You'd think that laying out a tiny little processor board, or a board covered in sensors, or getting the Java VM running on these sensors would be the hard part. But if you thought that, you'd be dead wrong. Turns out the hardest part -- at least for me -- is getting the right battery! We could stick with the Double-A Alkaline batteries we used in the RevA and RevB boards, but we would go through batteries so fast we'd fill up the landfills. Plus they look huge and clunky and they just aren't sexy enough! After all, we're building these really cool and small devices! Why would we want to hook them to 20th century batteries? So we came up with a RevC board that uses a Lithium-Ion battery, but it's soldered to the board, and its a separate battery board still. We can make it smaller, I just know we can! Randysensorreflect3.5 72 See how small it is? See how cool it looks? But, as I said, we can do better. So I've been trying to track down an appropriate Li+ prismatic battery. Those are the ones that are in your cell phone. They are square, not round, and can be very small and powerful. But it turns out that small and powerful are mutually exclusive (the science of 'Duh'). We have some minimum power requirements, and wedging those into a package that is not larger than our maximum size requirements turns out to be quite difficult. I have spent the last 3 weeks talking to major battery manufacturers, boutique battery manufacturers, OEM suppliers, you name it. They are all almost right. But not quite. But I think we've finally found one. I have to wait for the final word back from the board designer on the final size of the new board (RevD?) and then try to find just the right battery for it, but I think that I have finally found the right stuff. Time will tell.

Tuesday May 17, 2005

Too much of a good thing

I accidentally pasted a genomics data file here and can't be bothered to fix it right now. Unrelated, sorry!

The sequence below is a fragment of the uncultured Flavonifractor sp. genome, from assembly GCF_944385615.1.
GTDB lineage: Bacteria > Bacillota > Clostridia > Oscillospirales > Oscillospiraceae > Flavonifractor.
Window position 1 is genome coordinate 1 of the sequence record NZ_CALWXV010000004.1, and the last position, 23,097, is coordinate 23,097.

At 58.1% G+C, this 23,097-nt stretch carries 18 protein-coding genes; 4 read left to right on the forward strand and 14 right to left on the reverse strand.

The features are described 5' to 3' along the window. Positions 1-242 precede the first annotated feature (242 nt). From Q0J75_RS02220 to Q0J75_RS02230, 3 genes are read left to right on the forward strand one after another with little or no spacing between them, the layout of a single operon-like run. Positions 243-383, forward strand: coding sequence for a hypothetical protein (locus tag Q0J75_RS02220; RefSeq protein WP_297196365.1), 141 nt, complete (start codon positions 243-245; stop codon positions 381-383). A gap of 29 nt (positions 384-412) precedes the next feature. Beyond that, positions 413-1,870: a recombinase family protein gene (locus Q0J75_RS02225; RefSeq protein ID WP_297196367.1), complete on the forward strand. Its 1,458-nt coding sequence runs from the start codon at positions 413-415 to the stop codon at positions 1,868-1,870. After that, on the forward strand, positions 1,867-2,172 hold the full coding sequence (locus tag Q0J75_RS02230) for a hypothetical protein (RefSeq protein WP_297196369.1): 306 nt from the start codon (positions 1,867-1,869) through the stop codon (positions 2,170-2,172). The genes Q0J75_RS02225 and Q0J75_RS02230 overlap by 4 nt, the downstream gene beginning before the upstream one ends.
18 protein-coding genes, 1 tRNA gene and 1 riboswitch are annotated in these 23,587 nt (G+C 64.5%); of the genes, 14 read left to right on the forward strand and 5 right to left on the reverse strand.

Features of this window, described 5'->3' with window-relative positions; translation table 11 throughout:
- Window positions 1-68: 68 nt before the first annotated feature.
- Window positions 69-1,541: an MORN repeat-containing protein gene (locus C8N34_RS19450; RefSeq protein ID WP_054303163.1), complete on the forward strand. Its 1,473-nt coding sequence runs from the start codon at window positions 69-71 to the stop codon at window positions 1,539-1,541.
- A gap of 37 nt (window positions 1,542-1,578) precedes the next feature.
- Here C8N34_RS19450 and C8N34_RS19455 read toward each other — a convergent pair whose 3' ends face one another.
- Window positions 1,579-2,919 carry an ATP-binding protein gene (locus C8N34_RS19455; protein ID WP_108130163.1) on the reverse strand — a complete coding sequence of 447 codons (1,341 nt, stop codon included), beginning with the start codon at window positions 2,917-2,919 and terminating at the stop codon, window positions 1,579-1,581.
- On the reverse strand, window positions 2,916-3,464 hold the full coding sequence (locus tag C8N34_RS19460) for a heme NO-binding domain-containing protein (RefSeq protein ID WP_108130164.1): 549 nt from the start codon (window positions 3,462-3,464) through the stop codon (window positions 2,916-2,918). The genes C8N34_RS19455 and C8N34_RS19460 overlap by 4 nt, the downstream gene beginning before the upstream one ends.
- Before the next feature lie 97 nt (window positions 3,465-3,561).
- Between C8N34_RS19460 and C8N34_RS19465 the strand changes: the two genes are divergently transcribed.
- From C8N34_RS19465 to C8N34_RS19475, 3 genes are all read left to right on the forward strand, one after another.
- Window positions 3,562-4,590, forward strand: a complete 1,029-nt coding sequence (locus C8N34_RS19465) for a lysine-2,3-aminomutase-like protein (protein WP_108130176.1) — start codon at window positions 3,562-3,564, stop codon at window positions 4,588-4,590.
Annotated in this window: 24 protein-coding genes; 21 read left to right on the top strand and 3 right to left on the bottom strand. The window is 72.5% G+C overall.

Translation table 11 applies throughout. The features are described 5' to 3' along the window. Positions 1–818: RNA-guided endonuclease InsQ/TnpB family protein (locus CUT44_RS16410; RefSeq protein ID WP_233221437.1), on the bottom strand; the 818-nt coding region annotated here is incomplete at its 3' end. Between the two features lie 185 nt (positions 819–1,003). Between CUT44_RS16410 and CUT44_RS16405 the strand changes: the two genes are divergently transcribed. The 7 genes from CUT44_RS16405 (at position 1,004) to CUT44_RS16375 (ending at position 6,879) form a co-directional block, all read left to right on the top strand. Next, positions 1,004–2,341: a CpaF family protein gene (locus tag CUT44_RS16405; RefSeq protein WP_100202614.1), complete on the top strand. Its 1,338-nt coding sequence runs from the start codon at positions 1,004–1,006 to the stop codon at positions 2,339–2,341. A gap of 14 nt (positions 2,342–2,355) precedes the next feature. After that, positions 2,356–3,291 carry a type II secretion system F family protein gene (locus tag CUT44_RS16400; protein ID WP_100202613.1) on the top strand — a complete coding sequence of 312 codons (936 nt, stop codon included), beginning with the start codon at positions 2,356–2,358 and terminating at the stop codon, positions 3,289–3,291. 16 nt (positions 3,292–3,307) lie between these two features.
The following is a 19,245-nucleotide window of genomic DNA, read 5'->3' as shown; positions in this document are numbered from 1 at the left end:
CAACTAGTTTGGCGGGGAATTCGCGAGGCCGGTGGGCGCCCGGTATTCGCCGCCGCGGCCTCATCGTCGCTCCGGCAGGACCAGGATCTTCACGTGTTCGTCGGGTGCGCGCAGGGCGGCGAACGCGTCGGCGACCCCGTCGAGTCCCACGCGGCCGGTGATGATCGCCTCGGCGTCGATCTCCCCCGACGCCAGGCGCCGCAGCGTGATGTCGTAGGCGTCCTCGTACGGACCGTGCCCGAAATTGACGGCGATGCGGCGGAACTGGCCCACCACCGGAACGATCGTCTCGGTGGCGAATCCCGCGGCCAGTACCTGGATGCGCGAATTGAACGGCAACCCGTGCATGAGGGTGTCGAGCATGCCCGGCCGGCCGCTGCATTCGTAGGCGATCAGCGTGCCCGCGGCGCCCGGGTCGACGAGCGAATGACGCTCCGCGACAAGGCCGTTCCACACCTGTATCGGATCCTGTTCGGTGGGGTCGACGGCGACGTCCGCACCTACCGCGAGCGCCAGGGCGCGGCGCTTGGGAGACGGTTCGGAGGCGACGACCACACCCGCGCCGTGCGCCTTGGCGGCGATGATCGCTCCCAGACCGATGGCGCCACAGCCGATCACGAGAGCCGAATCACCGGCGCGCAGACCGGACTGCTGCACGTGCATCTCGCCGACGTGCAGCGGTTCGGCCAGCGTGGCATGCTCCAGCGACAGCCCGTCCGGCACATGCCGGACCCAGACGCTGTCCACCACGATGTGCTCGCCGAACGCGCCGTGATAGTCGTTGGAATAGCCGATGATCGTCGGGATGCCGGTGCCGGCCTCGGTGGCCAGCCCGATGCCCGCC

So the spots are going great guns. We have written demos (in a very short time) and showed them at the Sun Labs open house. We have begun talking to Universities and other potential early adopters and .. well, we have a problem. Everyone wants them, and they want them now. But this is an early-stage research project, and we're just beginning to produce boards in large enough numbers for our own research team to play around with (and believe me, we don't even have enough for that right now. So what are we going to do? Of course, we'd love to be able to make enough to give them to everyone who wants them. We'd love to be able to sell them to anyone who wants them, but we're just not there yet. So, where, exactly, are we? Well, let's see. We are redesigning the boards to make them smaller and less bulky (if you can call a 1.5" x 2" x .5" system 'bulky'). If we can find the right sized battery, we'll be doing well. It turns out, though, that batteries are incredibly hard to deal with. We found this great little Maxell battery that was just the right size, but retail price is astronomical, and I can't find a wholesale distributor that will sell them. You would think that with the ubiquity of devices that need 3.7 volt Lithium Ion batteries you would be able to find one in just about any size of capacity, but you'd be wrong. We need a battery that has some specific characteristics. And so far, I can get 4 out of 5 of them in any one package, or fewer. But with a device that is this small, the last thing I want is for the battery size to drive the device size -- we did that with the first version where we had a giant Double-A battery pack that was bigger than any other part of the system. Not a very elegant solution.